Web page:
I’m sitting here with two of the more beautiful magazines I’ve seen in a while, and neither is produced by a major publishing company. They’re custom-print publications from two top jewelry brands—Stuller and Pomellato.
Each is impeccably designed and fully reflects the identities of the companies that created them. Which is to say they’re both awesome and totally different from each another.
Louisiana jewelry and supply company Stuller debuted the first issue of its new magazine Beyond the Glass this month to further engage its dedicated consumer base of North American jewelry retailers.
The magazine’s emphasis is wisely imparting useful information to the jewelry retailer, while showcasing tons of Stuller product. A story entitled “The Power of 10,” for example, showcases Stuller’s top 10 engagement ring styles.
Feature stories in the first issue focus on ethical sourcing, the impact of fashion on the jewelry industry, and ways to attract new customers to a jewelry retail store.
A pretty page from Stuller’s new magazine, Beyond the Glass (courtesy of Stuller)
Josh Caffery, managing editor of Beyond the Glass said in a prepared statement, “When we meet Stuller customers, we always ask about their experiences with their clients and we have heard so many great stories, we were compelled to share them with everyone. That’s how this publication became a reality. In every issue we want to go beyond the glass cases filled with jewelry, and into the lives of an everyday jeweler.”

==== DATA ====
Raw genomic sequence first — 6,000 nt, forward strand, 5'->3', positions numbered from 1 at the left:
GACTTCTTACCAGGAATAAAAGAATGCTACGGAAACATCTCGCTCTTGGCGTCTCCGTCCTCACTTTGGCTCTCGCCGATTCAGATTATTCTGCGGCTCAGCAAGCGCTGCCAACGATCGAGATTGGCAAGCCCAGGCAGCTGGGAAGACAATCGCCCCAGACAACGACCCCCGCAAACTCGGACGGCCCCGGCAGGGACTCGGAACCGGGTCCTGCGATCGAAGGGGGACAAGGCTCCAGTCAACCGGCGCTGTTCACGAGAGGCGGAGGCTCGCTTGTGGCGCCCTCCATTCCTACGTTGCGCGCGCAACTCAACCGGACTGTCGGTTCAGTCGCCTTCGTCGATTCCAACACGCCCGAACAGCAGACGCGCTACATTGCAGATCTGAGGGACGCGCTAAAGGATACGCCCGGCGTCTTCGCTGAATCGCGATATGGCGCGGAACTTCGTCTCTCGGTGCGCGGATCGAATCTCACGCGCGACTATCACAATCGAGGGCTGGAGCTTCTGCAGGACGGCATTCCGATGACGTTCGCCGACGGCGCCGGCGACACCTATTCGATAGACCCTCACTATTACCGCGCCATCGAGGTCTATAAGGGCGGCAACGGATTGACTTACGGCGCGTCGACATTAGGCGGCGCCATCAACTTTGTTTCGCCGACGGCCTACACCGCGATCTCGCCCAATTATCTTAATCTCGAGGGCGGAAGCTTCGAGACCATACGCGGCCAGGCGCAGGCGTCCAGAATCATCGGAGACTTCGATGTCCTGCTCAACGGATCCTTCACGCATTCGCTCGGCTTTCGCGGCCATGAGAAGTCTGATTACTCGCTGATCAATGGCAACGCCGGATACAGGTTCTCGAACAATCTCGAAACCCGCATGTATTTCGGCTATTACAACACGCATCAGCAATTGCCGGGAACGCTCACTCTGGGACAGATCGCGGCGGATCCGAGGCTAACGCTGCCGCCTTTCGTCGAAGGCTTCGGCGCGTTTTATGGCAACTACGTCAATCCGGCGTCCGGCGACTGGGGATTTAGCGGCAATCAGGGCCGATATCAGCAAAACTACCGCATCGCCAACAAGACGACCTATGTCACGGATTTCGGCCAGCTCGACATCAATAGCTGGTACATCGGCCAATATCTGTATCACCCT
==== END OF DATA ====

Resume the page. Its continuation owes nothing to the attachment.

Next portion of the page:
An illustrated page featuring jewelry from Pomellato’s latest custom publication (courtesy of Pomellato)
Conversely, Pomellato’s publication, now in its fourth issue, was clearly created for the jet-set jewelry consumer.
The marketing magazine from the Italian heritage brand features plenty of Pomellato product (and ads), but it also packs in some terrific articles from a roster of illustrious contributors, including former WWD Milan bureau chief Alessandra Ilari and Italian journalist Giusi Ferre.
The magazine’s paper is thick and matte, which conjures the upscale heyday of printed magazines. A fun and meandering story entitled “How to Do Milan Like a Native” kicks off the editorial section with pages of hilarious, original illustrations of hands (wearing Pomellato jewelry pieces) doing Milanese things: having an aperitivo at Jamaica, visiting the the Salone del Mobile Milano fair, having a panzerotti (fried dough filled with tomato and mozzarella) at Luini, etc.
In the back of the magazine are several pages dedicated to translating the magazine into various languages—Chinese, German, Japanese—which reflects the brand’s global reach.
Feeling the publication’s textured cover and flipping through its color-saturated pages, I was reminded that in the digital age, brand experiences that incorporate the tactile feel particularly special.
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